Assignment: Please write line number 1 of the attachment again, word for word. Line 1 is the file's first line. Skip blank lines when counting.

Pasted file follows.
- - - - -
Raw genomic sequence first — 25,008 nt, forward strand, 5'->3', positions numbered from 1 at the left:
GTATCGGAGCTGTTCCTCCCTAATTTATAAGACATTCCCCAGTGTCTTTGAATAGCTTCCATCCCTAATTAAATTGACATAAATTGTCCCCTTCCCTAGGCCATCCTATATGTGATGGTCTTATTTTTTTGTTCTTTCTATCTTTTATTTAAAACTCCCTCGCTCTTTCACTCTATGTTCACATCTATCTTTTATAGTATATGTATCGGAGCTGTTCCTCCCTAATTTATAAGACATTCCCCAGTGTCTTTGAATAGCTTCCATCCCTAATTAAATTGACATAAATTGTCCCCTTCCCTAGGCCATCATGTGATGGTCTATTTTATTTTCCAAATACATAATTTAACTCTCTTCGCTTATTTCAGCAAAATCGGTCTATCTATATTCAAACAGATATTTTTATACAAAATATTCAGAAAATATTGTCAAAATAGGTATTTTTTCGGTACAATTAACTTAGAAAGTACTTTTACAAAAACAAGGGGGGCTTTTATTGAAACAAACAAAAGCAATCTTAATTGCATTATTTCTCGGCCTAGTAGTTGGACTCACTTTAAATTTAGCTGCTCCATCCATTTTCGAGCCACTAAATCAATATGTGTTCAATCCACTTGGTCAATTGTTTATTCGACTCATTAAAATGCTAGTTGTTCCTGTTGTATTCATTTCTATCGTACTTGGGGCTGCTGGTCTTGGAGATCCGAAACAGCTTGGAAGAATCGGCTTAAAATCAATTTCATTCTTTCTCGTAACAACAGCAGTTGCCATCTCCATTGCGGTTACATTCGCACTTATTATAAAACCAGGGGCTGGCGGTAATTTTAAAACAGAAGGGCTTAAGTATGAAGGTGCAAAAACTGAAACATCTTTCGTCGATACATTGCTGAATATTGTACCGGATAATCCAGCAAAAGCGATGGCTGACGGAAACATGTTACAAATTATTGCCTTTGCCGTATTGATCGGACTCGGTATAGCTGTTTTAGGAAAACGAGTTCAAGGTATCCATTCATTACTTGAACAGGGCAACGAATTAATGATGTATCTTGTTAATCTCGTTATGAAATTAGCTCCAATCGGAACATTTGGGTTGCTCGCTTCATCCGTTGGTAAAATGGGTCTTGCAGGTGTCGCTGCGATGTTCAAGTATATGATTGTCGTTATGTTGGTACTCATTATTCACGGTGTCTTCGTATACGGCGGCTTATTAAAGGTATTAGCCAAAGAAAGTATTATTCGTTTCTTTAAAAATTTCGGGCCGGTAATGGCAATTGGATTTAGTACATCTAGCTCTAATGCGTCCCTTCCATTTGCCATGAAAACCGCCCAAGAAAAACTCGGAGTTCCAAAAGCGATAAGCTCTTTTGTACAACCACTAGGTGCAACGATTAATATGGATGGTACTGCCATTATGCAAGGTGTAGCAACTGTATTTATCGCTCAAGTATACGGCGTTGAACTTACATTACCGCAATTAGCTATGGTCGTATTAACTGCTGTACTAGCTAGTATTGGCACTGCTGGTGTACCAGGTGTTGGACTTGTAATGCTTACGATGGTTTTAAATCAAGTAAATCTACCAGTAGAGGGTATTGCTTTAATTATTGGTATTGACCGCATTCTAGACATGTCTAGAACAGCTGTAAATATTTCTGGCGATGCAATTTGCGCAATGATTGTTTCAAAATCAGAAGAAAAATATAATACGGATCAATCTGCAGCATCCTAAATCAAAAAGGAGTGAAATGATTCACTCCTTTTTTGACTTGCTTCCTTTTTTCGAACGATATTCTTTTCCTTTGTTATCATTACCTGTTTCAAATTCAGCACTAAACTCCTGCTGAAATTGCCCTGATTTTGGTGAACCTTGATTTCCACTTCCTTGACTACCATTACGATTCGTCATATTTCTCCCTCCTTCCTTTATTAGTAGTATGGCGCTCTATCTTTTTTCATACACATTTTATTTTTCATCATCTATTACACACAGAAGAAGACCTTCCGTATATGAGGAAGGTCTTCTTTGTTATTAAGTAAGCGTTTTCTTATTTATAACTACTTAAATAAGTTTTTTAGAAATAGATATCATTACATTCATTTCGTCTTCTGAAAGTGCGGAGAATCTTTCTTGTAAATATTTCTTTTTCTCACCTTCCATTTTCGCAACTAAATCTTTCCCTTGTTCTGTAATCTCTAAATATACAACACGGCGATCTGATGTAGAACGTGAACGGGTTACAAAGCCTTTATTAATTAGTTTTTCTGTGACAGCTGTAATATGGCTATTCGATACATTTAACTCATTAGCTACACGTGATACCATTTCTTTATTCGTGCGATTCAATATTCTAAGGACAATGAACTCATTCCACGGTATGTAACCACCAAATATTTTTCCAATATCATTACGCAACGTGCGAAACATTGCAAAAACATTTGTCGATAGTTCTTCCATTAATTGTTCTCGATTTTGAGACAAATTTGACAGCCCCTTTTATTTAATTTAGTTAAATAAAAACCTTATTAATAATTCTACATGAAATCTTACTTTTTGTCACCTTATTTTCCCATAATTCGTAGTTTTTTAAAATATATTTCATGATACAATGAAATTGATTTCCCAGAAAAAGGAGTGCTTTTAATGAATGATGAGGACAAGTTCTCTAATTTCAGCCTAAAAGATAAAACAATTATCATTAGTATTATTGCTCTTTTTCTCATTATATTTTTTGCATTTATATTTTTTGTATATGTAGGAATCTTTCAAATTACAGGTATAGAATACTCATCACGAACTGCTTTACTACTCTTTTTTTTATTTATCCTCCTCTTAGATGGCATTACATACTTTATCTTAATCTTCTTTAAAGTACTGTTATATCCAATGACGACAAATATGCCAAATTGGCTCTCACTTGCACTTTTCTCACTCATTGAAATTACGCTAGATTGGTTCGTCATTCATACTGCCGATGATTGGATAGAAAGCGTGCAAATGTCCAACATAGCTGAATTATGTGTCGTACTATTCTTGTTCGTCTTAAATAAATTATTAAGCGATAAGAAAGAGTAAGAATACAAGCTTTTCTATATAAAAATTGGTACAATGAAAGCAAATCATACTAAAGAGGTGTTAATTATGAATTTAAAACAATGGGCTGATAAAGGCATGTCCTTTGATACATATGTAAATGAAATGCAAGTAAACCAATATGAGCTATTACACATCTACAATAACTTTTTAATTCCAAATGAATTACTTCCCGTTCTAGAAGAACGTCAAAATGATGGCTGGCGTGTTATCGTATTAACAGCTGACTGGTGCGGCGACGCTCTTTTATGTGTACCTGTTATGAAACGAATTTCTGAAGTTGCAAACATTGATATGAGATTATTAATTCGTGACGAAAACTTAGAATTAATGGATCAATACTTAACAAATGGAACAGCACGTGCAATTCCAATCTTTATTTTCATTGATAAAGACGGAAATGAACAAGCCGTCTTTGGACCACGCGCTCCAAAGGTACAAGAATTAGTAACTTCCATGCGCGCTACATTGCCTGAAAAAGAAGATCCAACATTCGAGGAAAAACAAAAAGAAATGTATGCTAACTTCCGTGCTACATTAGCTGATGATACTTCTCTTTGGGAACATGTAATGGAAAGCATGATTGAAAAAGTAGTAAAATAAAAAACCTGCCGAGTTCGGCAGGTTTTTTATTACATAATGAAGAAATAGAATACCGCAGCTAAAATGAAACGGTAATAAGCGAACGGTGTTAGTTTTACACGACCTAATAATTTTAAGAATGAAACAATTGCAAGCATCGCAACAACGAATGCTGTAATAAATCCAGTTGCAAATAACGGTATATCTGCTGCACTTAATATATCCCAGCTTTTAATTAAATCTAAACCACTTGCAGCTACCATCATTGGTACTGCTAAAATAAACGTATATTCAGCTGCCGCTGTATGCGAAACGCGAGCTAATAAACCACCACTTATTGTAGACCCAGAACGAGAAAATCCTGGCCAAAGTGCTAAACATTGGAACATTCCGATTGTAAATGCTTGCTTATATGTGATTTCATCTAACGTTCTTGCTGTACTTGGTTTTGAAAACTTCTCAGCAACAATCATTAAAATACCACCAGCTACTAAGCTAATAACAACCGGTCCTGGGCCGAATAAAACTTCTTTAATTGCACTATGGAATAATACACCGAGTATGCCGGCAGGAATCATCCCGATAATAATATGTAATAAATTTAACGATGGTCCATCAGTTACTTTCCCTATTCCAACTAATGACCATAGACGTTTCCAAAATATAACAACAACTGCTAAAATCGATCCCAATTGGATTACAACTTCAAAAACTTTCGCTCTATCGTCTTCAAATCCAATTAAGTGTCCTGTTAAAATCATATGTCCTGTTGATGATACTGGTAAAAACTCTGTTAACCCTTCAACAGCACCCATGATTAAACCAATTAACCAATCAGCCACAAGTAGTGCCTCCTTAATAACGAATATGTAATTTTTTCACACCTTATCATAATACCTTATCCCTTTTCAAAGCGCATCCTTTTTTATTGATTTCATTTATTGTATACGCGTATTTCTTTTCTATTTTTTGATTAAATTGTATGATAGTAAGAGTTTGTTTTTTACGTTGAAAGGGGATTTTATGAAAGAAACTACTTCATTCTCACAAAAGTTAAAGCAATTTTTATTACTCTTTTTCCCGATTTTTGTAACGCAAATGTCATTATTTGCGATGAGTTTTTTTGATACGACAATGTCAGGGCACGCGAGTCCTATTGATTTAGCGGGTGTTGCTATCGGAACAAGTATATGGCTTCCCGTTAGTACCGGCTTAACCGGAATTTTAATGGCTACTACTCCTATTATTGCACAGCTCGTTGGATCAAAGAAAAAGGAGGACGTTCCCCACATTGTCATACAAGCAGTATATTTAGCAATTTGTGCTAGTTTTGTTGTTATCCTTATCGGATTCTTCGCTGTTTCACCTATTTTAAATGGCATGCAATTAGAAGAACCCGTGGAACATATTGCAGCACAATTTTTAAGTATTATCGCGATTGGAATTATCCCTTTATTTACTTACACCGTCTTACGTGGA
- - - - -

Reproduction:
Raw genomic sequence first — 25,008 nt, forward strand, 5'->3', positions numbered from 1 at the left: